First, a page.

Added the ability for site administrators to delete (completely remove) enrollment records from the database.
Catalogs sorted by Order (menu_order) now have an additional sort (by post title) to improve ordering consistency for items with the same order, thanks @pondermatic!
Hooks in the dashboard order review template now pass the LLMS_Order.
Updated to version 1.5.1
All blocks are now registered only for post types where they can actually be used.
Only register block visibility settings on static blocks. Fixes an issue causing core (or 3rd party) dynamic blocks from being managed within the block editor.
If an enrolled student accesses checkout for a course/membership they’re already enrolled in they will be shown a message stating as much.
Removed a redundant check for the existence of an order on the dashboard order review template.
When an order is deleted, student enrollment records for that order will be removed. This fixes an issue causing admins to not be able to manage the enrollment status of a student enrolled via a deleted order.
Fix issue causing errors when using the [lifterlms_lesson_mark_complete] shortcode on course post types.
Fixed an issue causing quiz questions to generate publicly accessible permalinks which could be indexed by search engines.
LifterLMS has a really simple, straightforward and clean API to manage user enrollment into courses and memberships.
In this tutorial, we’ll explore this API in some detail. Using a couple of examples, we’ll build a few custom and automated user journeys. Finally, we’ll leave you with a couple of exercises that you can use to strengthen your understanding of the Enrollment API and explore its possibilities.
Is this for only for Programmers?
This tutorial is written for the benefit of non-programmers too. Concepts are simplified and abstracted for lesser details. Developers are encouraged to check the source code (linked to wherever relevant).
The focus is more on concepts so that course creators can use them to design user journeys that could then be implemented by a developer.
Added the ability to restrict coupons to courses and memberships which are in draft or scheduled status.
When recurring payments are disabled, output a “Staging” bubble on the “Orders” menu item.
Recurring recharges now add order notes and trigger actions when gateway or recurring payment status errors are encountered.
When managing recurring payment status through the warning notice, stay on the same page and clear nonces instead of redirecting to the LifterLMS Settings screen.
Updated the Action Scheduler library to the latest version (2.2.5)
Exposed the Action Scheduler’s scheduled actions interface as a tab on the LifterLMS Status page.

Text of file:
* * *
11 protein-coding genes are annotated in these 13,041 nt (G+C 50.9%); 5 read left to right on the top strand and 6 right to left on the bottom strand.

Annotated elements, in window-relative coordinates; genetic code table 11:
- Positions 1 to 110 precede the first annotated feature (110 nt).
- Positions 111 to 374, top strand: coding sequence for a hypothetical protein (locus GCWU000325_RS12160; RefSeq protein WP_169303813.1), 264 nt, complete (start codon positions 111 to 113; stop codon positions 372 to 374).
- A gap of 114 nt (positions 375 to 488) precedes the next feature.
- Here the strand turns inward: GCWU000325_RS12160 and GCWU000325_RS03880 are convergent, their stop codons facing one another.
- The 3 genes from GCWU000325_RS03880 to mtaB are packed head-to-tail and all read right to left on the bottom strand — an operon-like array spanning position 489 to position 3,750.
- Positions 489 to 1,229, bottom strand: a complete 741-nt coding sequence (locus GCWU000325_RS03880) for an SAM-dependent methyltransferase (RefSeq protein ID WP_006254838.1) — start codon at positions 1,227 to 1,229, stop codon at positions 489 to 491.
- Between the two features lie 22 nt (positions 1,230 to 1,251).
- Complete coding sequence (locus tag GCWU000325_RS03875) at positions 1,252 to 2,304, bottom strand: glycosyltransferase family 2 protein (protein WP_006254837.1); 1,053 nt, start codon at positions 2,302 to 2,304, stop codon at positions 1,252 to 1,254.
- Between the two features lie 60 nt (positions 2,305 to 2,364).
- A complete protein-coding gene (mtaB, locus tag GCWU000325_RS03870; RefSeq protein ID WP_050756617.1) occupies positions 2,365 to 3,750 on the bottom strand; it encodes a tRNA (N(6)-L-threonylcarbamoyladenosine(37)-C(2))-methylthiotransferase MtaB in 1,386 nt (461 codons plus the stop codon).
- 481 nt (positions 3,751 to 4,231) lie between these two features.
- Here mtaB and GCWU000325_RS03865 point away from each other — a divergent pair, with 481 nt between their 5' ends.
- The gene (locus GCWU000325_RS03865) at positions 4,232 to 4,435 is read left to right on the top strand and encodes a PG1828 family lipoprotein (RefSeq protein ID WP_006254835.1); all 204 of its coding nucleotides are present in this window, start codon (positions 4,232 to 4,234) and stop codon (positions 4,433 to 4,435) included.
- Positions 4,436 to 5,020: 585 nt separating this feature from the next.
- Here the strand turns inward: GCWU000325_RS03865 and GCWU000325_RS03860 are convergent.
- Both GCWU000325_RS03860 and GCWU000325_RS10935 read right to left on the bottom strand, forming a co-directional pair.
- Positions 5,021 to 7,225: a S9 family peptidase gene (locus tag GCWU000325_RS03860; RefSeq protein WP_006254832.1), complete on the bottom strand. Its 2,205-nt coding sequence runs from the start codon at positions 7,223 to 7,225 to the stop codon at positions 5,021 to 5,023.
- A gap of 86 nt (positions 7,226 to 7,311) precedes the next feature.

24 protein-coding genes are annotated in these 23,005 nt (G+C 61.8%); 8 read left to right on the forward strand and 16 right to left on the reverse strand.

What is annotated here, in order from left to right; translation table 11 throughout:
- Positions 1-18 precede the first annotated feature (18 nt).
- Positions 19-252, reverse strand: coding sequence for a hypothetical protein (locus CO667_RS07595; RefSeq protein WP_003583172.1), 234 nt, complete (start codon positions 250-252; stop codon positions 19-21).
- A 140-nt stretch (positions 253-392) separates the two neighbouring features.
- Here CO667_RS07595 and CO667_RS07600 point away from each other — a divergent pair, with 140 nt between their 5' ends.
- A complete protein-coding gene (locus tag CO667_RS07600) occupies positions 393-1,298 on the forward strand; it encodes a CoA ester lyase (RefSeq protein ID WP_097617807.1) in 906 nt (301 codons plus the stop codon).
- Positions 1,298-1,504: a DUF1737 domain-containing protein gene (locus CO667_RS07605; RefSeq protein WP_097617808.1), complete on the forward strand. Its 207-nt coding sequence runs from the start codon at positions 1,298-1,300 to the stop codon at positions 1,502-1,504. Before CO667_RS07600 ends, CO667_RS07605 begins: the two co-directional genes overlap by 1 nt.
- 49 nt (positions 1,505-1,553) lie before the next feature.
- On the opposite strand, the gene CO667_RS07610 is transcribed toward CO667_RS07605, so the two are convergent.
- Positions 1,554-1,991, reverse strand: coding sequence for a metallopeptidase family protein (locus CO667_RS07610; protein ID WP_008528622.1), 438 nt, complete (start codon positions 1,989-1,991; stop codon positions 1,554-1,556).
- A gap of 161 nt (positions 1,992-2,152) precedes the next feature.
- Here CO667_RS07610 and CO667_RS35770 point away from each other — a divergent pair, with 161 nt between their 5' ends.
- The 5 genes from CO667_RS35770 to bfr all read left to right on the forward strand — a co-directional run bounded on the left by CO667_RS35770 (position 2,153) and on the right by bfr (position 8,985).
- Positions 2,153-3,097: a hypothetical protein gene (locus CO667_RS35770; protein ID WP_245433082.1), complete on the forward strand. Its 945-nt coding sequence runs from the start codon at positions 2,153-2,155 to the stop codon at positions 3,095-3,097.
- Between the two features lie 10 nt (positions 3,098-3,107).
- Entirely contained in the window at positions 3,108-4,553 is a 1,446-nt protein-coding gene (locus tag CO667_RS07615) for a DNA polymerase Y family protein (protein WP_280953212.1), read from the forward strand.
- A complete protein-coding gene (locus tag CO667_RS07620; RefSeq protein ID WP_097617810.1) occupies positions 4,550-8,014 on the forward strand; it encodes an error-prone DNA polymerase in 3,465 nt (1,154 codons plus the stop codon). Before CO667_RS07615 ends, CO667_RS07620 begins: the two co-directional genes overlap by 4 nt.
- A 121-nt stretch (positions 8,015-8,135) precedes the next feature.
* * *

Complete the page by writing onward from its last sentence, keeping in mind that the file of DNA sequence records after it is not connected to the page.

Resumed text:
Updated to version 1.4.1.
Fixed issue causing asset paths to have invalid double slashes.
Fixed issue causing frontend css assets to look for an unresolvable dependency.
Fixed an issue allowing instructors to view a list of students from courses and memberships they don’t have access to.
WooCommerce compatibility filters added in 3.31.0 are now scheduled at init instead of plugins_loaded, resolves conflicts with several WooCommerce add-ons which utilize core WC functions before LifterLMS functions are loaded.
You should be comfortable with copy pasting code and editing some text inside it to be able to use it. This code is theme independent and would work on almost all sites.
If you have a plugin that extends the login mechanism or post-login redirects, they may interfere with this recipe and it may not work.
That also means that this may not work that well with WooCommerce and you’d need to modify the recipe for that. If you do end up with a recipe for LifterLMS + WooCommerce sites, get in touch with us to publish it here.
When a user lands on a lesson (or another piece of restricted content) on your site, they are either shown a notice or redirected to the course (membership, etc) to buy it and gain access.
This is fine for your prospective members (visitors) but some LifterLMS users find this unsatisfactory for existing members or students.
When students get links to such lessons (restricted content) in an email and click that to reach the lesson, one of two things can happen. If the student is logged in, they’ll see the lesson and things will go on smoothly.
Things are a bit complicated if the student isn’t logged in. There is no way for us to differentiate between anonymous visitors until they login. So, such students (coming from an email) will also be treated like casual visitors.
At this point, a student may not realise what’s going on and attempt to sign up for the course or membership again. That will tell them that they’re already signed up for a course (if they use their registered email address) or create a duplicate sign up (if they use a new email address).
What they need to do is go to the login screen and login. Now, even when the student logs in, they’ll be redirected to the Student Dashboard.
To go back to the lesson (from the email), they would need to open the email again, click on the link again and this time, they’ll be on the lesson as intended by the course creator.
What would have been much easier is if we could do something to the link in the email so that instead of all this, the user was redirected to a login screen and as soon as they login, redirect them back to the lesson seamlessly.
Add a parameter ?login=1 at the end of a restricted URL when adding it to emails intended for registered students who definitely have access when logged in.
When such a student clicks this link and lands on the restricted page, redirect them to the login screen.
On the login screen, inform the student that they need to login to access the restricted content.
After logging in, redirect the user back to the restricted content where they have complete access now.
Here’s a preview of what to expect from this recipe: